Search engine and social media users are routinely categorized by their interests, political affiliations, product usages, and both broad and specific ideologies for marketing purposes, allowing businesses and special interest groups to directly target potential customers with everything from the products they buy to the news they see. Someone attempting to market an ideology can even observe who interacts with their message in real-time and create custom content designed to further reel in the viewer. Once the prospective convert has suitably accepted the ideology—whether it’s something as innocuous as buying locally or contributing to a fundraiser or as damaging as perpetuating the notion that our system of elections can no longer be trusted or espousing the belief that all police offers are racists—it’s time to move on to the next steps, isolation and reinforcement, which can be completed in one fell swoop.
Companies like Facebook use proprietary algorithms to limit the number of friends one can see at any given time, define that user’s circle of friends, and allow users to hide content with which they don’t agree. This not-so-subtle manipulation pushes users into increasingly isolated ideological bubbles in which their beliefs are continuously reinforced by other users and targeted newsfeeds, articles, advertisements, and ideological calls to arms. Opposing viewpoints and debate aren’t merely suppressed, they’re completely removed from the equation, so for all a user knows, theirs is the only belief that exists. And as such, contradictory theories are automatically relegated to conspiracy theories of the far-right or the far-left.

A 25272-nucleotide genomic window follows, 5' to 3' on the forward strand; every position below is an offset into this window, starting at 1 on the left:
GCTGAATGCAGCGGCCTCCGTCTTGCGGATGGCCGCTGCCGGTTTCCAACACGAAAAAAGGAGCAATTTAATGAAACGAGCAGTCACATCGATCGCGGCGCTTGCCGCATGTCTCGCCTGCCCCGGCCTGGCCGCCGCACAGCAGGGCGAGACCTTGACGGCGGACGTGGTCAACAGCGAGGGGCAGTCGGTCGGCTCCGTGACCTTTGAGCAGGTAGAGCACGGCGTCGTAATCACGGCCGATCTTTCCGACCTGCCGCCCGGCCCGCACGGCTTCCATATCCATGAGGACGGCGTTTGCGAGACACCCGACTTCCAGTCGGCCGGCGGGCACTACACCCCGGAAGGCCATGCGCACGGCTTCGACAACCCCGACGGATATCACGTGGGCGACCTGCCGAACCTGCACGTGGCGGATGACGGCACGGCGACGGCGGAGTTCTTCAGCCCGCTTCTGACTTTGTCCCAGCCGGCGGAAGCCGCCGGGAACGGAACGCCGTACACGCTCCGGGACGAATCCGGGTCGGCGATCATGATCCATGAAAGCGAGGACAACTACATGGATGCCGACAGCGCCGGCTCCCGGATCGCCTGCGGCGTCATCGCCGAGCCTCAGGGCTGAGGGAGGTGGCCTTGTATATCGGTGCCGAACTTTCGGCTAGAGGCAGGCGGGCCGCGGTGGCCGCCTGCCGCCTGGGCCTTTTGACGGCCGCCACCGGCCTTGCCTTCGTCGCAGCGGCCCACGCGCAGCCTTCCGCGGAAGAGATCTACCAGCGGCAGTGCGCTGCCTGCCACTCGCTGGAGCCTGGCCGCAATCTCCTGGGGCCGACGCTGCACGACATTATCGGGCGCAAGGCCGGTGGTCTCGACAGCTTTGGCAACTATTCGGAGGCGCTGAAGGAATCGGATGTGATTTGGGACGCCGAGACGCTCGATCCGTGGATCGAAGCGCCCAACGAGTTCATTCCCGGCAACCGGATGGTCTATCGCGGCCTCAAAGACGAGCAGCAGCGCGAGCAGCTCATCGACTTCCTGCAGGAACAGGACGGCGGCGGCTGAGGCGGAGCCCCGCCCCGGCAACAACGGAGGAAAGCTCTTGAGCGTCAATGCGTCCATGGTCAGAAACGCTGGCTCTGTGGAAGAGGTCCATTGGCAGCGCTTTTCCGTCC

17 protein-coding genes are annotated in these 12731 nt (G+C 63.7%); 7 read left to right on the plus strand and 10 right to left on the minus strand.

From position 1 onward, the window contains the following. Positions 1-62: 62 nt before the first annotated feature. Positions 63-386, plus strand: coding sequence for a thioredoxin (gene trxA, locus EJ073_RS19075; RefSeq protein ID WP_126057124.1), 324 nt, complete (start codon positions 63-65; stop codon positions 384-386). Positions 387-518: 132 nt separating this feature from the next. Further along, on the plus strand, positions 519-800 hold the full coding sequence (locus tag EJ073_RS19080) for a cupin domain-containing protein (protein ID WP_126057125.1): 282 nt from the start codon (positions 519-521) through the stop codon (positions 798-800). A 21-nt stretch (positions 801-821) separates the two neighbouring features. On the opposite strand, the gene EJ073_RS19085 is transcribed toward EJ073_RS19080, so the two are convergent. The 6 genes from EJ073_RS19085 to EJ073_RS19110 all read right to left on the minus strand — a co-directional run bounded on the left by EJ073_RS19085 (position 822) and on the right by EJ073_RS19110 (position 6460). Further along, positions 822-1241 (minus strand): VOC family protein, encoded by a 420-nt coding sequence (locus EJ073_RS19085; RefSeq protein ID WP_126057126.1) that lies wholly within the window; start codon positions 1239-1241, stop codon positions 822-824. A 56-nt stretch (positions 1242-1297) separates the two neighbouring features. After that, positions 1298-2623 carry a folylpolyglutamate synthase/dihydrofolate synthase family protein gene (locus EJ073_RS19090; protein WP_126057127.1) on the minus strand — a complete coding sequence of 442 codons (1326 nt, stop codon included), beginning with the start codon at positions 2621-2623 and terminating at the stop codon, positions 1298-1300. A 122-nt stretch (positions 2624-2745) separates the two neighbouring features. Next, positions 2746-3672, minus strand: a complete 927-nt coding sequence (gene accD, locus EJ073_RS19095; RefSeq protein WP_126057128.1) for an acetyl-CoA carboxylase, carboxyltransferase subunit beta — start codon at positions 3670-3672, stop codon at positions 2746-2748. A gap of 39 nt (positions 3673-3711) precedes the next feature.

Now comes the most crucial part: the demonstration of conviction. For the person who interacts with the “Buy Locally” message, he or she is rewarded with a coupon and uses it at a nearby store. The person who contributes to a fundraiser might receive a thank-you card from the organizer or a badge to proudly display on his or her profile. Demonstrations for more involved ideologies are a lot trickier. Can someone who believes the election was stolen from his or her favored candidate be convinced to storm the Capitol Building? Can someone who fervently believes that the police are actively hunting African-Americans be encouraged to participate in the destruction of his or her own hometown?